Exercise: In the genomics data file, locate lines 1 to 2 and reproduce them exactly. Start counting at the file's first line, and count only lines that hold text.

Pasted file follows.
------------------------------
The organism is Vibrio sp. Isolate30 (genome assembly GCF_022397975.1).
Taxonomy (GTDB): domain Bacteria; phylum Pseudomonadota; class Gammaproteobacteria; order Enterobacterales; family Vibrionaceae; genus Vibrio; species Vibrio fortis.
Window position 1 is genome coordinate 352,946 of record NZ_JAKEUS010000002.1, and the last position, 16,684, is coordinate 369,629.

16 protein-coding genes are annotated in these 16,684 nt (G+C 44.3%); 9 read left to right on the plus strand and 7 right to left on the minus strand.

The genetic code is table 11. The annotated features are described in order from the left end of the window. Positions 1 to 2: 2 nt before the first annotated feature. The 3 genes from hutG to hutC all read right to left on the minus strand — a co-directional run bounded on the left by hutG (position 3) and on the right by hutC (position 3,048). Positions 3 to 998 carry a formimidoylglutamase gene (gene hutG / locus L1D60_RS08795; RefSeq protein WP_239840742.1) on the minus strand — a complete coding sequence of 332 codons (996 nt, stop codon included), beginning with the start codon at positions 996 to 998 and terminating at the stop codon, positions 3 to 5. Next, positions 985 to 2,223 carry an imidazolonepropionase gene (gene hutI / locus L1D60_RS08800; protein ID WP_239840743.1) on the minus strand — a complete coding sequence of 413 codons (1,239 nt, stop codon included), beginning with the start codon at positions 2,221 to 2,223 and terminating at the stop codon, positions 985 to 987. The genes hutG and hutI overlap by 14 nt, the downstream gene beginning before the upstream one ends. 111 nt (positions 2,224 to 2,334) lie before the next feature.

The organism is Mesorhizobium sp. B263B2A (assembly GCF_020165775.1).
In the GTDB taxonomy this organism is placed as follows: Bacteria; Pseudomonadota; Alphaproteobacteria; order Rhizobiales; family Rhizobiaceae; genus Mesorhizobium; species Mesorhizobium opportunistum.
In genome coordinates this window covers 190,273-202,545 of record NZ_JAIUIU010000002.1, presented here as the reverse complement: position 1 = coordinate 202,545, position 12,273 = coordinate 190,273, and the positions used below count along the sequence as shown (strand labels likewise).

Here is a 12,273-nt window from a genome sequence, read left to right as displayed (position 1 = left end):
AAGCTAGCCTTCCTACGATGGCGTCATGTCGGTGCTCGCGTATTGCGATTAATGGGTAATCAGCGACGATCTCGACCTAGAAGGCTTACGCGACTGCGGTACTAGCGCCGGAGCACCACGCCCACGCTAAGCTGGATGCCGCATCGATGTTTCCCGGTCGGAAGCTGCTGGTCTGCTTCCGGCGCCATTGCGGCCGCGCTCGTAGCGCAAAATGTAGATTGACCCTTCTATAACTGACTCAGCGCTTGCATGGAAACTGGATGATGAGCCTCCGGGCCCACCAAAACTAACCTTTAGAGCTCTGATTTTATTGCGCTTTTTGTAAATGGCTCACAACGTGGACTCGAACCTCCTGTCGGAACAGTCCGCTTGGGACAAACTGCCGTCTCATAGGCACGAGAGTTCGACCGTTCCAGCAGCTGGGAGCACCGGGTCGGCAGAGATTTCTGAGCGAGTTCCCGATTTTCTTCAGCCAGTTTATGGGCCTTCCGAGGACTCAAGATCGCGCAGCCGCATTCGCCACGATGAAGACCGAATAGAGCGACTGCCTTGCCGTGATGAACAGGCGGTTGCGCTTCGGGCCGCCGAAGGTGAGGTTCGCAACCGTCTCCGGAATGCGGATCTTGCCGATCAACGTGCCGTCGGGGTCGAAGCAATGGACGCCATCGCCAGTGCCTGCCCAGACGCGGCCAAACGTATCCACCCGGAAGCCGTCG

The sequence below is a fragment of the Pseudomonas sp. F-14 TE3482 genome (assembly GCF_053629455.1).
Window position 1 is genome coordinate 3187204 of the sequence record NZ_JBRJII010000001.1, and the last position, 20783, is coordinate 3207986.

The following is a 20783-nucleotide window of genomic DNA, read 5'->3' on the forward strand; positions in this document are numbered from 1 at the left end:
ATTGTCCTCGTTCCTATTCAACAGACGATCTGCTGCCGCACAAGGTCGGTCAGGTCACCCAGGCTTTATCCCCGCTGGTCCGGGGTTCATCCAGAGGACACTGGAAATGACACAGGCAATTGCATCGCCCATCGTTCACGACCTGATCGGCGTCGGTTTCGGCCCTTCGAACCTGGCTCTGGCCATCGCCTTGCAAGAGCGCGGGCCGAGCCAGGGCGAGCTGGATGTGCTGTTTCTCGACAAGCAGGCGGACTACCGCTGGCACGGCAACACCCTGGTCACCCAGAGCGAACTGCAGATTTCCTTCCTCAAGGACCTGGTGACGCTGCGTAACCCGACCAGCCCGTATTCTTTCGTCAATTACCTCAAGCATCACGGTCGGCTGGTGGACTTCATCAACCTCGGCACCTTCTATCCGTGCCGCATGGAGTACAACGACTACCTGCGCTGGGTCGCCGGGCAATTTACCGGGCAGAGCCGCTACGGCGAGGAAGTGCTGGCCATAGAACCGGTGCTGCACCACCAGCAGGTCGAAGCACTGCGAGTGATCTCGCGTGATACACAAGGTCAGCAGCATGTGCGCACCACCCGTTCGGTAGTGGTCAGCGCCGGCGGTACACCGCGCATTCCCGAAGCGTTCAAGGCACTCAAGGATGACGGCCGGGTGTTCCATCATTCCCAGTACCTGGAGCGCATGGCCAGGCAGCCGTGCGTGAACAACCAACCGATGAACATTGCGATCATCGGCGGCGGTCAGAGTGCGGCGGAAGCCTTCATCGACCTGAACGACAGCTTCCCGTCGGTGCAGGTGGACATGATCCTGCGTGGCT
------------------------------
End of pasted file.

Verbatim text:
The organism is Vibrio sp. Isolate30 (genome assembly GCF_022397975.1).
Taxonomy (GTDB): domain Bacteria; phylum Pseudomonadota; class Gammaproteobacteria; order Enterobacterales; family Vibrionaceae; genus Vibrio; species Vibrio fortis.